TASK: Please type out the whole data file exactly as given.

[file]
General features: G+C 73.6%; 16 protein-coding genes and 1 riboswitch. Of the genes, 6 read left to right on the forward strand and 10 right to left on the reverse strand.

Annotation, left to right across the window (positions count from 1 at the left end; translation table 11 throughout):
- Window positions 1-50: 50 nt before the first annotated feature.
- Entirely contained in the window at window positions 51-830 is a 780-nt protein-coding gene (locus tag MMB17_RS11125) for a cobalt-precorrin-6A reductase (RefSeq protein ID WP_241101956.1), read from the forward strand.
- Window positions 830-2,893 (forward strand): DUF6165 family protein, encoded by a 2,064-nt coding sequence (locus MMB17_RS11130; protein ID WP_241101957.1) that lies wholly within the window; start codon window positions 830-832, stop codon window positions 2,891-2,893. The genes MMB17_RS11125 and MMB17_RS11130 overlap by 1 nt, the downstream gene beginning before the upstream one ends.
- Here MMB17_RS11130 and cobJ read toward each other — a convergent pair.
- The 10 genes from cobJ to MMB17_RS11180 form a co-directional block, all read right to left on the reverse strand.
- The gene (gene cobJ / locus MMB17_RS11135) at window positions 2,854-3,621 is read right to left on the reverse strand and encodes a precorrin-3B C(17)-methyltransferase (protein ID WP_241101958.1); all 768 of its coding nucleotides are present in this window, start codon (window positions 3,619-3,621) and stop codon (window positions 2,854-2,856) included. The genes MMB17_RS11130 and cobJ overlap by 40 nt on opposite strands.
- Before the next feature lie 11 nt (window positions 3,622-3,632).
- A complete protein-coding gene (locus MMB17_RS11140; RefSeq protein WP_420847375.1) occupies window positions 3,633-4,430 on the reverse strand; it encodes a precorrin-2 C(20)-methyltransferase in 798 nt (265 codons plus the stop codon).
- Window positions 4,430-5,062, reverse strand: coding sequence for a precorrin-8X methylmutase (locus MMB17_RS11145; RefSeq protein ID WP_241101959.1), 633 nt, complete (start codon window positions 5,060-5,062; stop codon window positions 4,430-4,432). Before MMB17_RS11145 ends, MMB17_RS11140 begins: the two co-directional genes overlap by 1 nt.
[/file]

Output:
General features: G+C 73.6%; 16 protein-coding genes and 1 riboswitch. Of the genes, 6 read left to right on the forward strand and 10 right to left on the reverse strand.

Annotation, left to right across the window (positions count from 1 at the left end; translation table 11 throughout):
- Window positions 1-50: 50 nt before the first annotated feature.
- Entirely contained in the window at window positions 51-830 is a 780-nt protein-coding gene (locus tag MMB17_RS11125) for a cobalt-precorrin-6A reductase (RefSeq protein ID WP_241101956.1), read from the forward strand.
- Window positions 830-2,893 (forward strand): DUF6165 family protein, encoded by a 2,064-nt coding sequence (locus MMB17_RS11130; protein ID WP_241101957.1) that lies wholly within the window; start codon window positions 830-832, stop codon window positions 2,891-2,893. The genes MMB17_RS11125 and MMB17_RS11130 overlap by 1 nt, the downstream gene beginning before the upstream one ends.
- Here MMB17_RS11130 and cobJ read toward each other — a convergent pair.
- The 10 genes from cobJ to MMB17_RS11180 form a co-directional block, all read right to left on the reverse strand.
- The gene (gene cobJ / locus MMB17_RS11135) at window positions 2,854-3,621 is read right to left on the reverse strand and encodes a precorrin-3B C(17)-methyltransferase (protein ID WP_241101958.1); all 768 of its coding nucleotides are present in this window, start codon (window positions 3,619-3,621) and stop codon (window positions 2,854-2,856) included. The genes MMB17_RS11130 and cobJ overlap by 40 nt on opposite strands.
- Before the next feature lie 11 nt (window positions 3,622-3,632).
- A complete protein-coding gene (locus MMB17_RS11140; RefSeq protein WP_420847375.1) occupies window positions 3,633-4,430 on the reverse strand; it encodes a precorrin-2 C(20)-methyltransferase in 798 nt (265 codons plus the stop codon).
- Window positions 4,430-5,062, reverse strand: coding sequence for a precorrin-8X methylmutase (locus MMB17_RS11145; RefSeq protein ID WP_241101959.1), 633 nt, complete (start codon window positions 5,060-5,062; stop codon window positions 4,430-4,432). Before MMB17_RS11145 ends, MMB17_RS11140 begins: the two co-directional genes overlap by 1 nt.